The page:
Re­views & Rat­ings

In­tel’s com­bi­na­tion of Core i7 and Radeon RX Vega ex­ceeds per­for­mance ex­pec­ta­tions and rep­re­sents a fu­ture threat to Nvidia.

PCWorld (USA) - - Contents - BY GOR­DON MAH UNG

Kaby Lake G’s mar­riage of In­tel CPU and AMD GPU is an un­usual part­ner­ship in the spirit of peanut but­ter and choco­late, R2-D2 and C3PO in Star Wars, and, yes, even Tom Hanks and the dog in Turner and Hooch. Peo­ple love the un­ex­pected.

Built out of an In­tel 8th-gen­er­a­tion quad­core CPU and an AMD cus­tom Radeon RX Vega M ( go.pc­world.com/rvgm) graph­ics chips, Kaby Lake G shook the PC in­dus­try when In­tel an­nounced the chip at CES ( go. pc­world.com/5prc). Af­ter putting Kaby Lake G through the wringer via HP’S Spec­tre x360

15 ( go.pc­world.com/ hp15), it’s now clear to us that this new CPU/ GPU com­bi­na­tion may very well rep­re­sent the fu­ture of the PC and de­serves the fear it’s gen­er­at­ing ( go.pc­world. com/nvpp) among com­peti­tors.

WHAT IS KABY LAKE G?

When Kaby Lake G was first an­nounced, many as­sumed In­tel had con­tracted with AMD to re­place its own graph­ics cores on the CPU die. In fact, the module houses an In­tel CPU with In­tel in­te­grated graph­ics along with an AMD Radeon RX Vega M GL graph­ics chip and mem­ory.

Rather than con­nect the chips us­ing tra­di­tional meth­ods, Kaby Lake G does it all with In­tel’s Em­bed­ded Multi-die In­ter­con­nect Bridge (EMIB). In­tel says its EMIB costs far less than com­pet­ing tech­niques for con­nect­ing mul­ti­ple dies and is far eas­ier to im­ple­ment as well.

On Kaby Lake G, a con­ven­tional x8 PCIE 3.0 con­nec­tion joins the CPU to the GPU. In­tel uses its EMIB to con­nect the cus­tom Radeon graph­ics core with 4GB of HBM2 mem­ory. The re­sult­ing module is a whole lot smaller and thin­ner than a tra­di­tional setup. Kaby Lake G also of­fers more fine-grain power con­trol of the com­po­nents. With a tra­di­tional sep­a­rate CPU and GPU, one part doesn’t know what the other is do­ing. It’s re­ally up to the lap­top maker to man­age it all.

With Kaby Lake G, the power and ther­mal needs of the CPU, GPU, and the RAM for the

GPU are all man­aged as one. If the module’s un­der a heavy graph­ics load, the CPU can back off. If the CPU is un­der a heavy load, the GPU can back off. That ini­tially led many to as­sume that Kaby Lake G was paired with a lower power 15-watt “U” se­ries chip. Kaby Lake G is in­stead based on an “H” part, which is rated at 45 watts and can run at 56 watts un­til it heats up.

IS IT PO­LARIS OR VEGA? IT PROB­A­BLY DOESN’T MAT­TER

We re­ported ( go.pc­world.com/lkgm) ear­lier this year that although In­tel branded Kaby Lake G with AMD’S new­est and best graph­ics “Vega” brand, it ap­pears to be based on AMD’S older stock of Po­laris graph­ics cores used in the RX 580 se­ries. In­tel just spiced up Po­laris with Vega el­e­ments, in­clud­ing high­band­width cache and HBM2 mem­ory. In­tel of­fi­cials de­clined to com­ment.

So did In­tel lie? Did it mis­rep­re­sent some­thing as Vega that’s ac­tu­ally Po­laris? No. Brand­ing is ar­ti­fi­cial. In­tel could, for ex­am­ple, in­tro­duce a new Atom-based CPU and call it a Core i9 if it wanted to. (Yes, the fall­out would be hor­rific, but that’d be on them.) In the end, it’s a cus­tom GPU with a lot of ad­vanced fea­tures.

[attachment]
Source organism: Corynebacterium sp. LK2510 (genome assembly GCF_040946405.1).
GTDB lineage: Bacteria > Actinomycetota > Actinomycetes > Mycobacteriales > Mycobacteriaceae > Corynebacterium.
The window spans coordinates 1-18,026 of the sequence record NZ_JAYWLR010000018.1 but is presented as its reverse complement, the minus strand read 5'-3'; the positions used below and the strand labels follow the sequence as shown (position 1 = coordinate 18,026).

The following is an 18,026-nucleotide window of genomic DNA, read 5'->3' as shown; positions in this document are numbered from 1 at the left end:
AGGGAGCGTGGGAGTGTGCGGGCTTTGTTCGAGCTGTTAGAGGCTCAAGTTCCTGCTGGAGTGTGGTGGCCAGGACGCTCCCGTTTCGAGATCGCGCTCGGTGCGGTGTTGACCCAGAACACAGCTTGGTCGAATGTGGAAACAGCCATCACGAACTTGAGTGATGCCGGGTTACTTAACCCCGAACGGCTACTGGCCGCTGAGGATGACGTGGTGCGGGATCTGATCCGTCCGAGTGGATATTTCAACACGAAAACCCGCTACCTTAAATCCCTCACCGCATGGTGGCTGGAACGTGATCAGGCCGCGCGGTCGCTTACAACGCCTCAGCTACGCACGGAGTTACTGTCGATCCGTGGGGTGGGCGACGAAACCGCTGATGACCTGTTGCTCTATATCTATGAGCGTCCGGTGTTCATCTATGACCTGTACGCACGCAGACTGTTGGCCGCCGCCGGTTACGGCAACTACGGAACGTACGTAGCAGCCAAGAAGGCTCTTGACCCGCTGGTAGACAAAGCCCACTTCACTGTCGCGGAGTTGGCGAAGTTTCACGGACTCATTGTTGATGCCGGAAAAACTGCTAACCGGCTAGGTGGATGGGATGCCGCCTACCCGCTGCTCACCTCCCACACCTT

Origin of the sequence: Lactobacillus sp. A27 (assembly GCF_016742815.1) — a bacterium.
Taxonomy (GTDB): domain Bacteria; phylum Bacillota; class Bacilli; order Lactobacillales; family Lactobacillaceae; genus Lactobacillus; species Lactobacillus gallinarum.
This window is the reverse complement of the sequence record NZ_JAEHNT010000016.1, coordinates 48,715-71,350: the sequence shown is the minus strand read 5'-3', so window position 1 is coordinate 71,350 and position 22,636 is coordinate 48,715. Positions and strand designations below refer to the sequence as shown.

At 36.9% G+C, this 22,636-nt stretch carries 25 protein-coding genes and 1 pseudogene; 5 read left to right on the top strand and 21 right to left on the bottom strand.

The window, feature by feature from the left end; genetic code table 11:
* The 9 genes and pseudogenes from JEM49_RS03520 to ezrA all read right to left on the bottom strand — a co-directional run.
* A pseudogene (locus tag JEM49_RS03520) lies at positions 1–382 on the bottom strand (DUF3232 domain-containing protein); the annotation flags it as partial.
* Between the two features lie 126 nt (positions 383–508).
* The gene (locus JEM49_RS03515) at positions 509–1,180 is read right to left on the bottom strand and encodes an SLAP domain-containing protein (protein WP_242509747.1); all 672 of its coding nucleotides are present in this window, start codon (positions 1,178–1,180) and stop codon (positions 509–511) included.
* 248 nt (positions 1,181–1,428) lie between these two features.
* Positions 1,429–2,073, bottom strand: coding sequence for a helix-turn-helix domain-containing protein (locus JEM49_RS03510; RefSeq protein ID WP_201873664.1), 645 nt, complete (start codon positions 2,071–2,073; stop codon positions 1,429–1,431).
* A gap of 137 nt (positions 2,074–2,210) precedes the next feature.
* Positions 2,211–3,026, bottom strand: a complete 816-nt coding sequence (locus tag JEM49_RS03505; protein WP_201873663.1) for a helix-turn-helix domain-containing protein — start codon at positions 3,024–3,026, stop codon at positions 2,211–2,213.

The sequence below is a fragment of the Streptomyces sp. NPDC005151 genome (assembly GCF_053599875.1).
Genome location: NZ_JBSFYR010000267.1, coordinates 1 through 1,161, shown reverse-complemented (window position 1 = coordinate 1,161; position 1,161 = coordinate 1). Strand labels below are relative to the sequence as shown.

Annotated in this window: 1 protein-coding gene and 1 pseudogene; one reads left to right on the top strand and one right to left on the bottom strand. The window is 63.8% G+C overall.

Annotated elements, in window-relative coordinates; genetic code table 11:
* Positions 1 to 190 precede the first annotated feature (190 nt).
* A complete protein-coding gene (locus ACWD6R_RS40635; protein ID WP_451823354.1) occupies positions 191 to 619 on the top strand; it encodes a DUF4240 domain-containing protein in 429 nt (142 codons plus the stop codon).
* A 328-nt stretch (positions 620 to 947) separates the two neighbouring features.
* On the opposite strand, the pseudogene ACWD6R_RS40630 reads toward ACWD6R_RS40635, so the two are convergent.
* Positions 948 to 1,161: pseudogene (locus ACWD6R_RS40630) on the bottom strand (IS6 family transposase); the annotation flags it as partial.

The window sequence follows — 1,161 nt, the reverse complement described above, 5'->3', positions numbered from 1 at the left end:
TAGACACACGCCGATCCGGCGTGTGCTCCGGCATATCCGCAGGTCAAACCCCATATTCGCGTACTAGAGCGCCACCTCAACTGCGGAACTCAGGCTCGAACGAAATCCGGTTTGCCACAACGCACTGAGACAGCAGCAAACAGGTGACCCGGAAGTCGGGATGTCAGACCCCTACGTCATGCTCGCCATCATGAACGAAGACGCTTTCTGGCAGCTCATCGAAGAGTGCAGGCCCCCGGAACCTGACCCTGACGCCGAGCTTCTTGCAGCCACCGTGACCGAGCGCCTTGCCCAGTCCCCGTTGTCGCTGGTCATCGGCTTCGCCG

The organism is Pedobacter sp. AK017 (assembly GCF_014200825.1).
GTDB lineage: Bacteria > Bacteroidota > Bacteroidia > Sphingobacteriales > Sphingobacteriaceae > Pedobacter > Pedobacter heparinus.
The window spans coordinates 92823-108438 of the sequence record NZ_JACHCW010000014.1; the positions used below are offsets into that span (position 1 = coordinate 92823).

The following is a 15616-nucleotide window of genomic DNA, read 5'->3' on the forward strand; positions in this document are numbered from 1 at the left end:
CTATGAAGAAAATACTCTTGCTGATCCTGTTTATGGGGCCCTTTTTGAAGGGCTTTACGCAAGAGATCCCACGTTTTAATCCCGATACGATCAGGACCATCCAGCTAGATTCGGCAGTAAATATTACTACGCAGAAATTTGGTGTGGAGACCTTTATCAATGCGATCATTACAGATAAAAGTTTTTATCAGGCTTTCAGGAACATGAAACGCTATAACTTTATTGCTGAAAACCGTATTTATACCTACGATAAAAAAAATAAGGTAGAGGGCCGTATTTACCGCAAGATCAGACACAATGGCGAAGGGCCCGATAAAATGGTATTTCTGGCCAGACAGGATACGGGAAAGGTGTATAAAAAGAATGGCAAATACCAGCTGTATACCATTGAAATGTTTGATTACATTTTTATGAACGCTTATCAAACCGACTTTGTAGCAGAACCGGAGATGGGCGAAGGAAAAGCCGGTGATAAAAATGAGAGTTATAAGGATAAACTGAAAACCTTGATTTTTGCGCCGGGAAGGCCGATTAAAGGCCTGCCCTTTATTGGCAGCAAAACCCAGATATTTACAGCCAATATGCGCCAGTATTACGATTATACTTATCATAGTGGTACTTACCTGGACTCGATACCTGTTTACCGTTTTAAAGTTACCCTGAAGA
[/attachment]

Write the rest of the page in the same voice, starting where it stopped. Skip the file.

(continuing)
KABY LAKE G GAM­ING PER­FOR­MANCE

Is In­tel’s Kaby Lake G good enough for gam­ing? The short an­swer is yes. In­tel has said Kaby Lake G will com­fort­ably com­pete

with a Ge­force GTX 1050 in gam­ing per­for­mance, and for the most part we find that to be true.

The longer an­swer is: It de­pends. As with all things, cer­tain games and even cer­tain parts of games will fa­vor var­i­ous fea­tures of a GPU, such as mem­ory band­width or shader per­for­mance, as well as the ac­tual ar­chi­tec­ture of the chip. In gen­eral, though, we’d say that the Radeon

RX Vega M GL com­pares well to a GTX 1050 in per­for­mance.

Our first test is

Fu­ture­mark’s 3Dmark Sky

Diver. It’s a pop­u­lar, ba­sic syn­thetic graph­ics test. As you can see, when com­pared to other GTX

1050 lap­tops as well as ma­chines in its class, it does very well.

Go­ing up against more typ­i­cal work­horse lap­tops isn’t quite as fun as see­ing how the Core i7-8705g stacks up against gam­ing lap­tops, so we ran a few games on the Spec­tre x360 15 as well. The first is the ven­er­a­ble Tomb Raider at 1080p res­o­lu­tion and set to the Ul­ti­mate pre­set.

We’ve found the circa-2013 Tomb Raider, like many older games, can be par­tic­u­larly sen­si­tive to CPU per­for­mance. The re­sults here speak well for the Core i7-8705g Kaby

Lake: It eas­ily out­paces a Core I5-7300HQ with GTX 1050 Ti and a Core I7-7700HQ with GTX 1050 GPU.

Mid­dle-earth: Shad­ows of Mor­dor also agrees that the Radeon RX Vega M GL in the Kaby Lake G is a pretty de­cent chip. Mid­dleearth also tells us it ain’t no Ge­force GTX 1060.

Although Kaby Lake G does well in Tomb

Raider and Sky Diver, the re­al­ity of mod­ern gam­ing is that some­times it may not beat the com­pe­ti­tion. In fact, in Rise of the Tomb Raider, it’s ac­tu­ally slightly slower than a Ge­force

GTX 1050.

We could run through a few more gam­ing bench­marks, but you get the gist: It stacks up nicely against the Ge­force GTX 1050 in most games.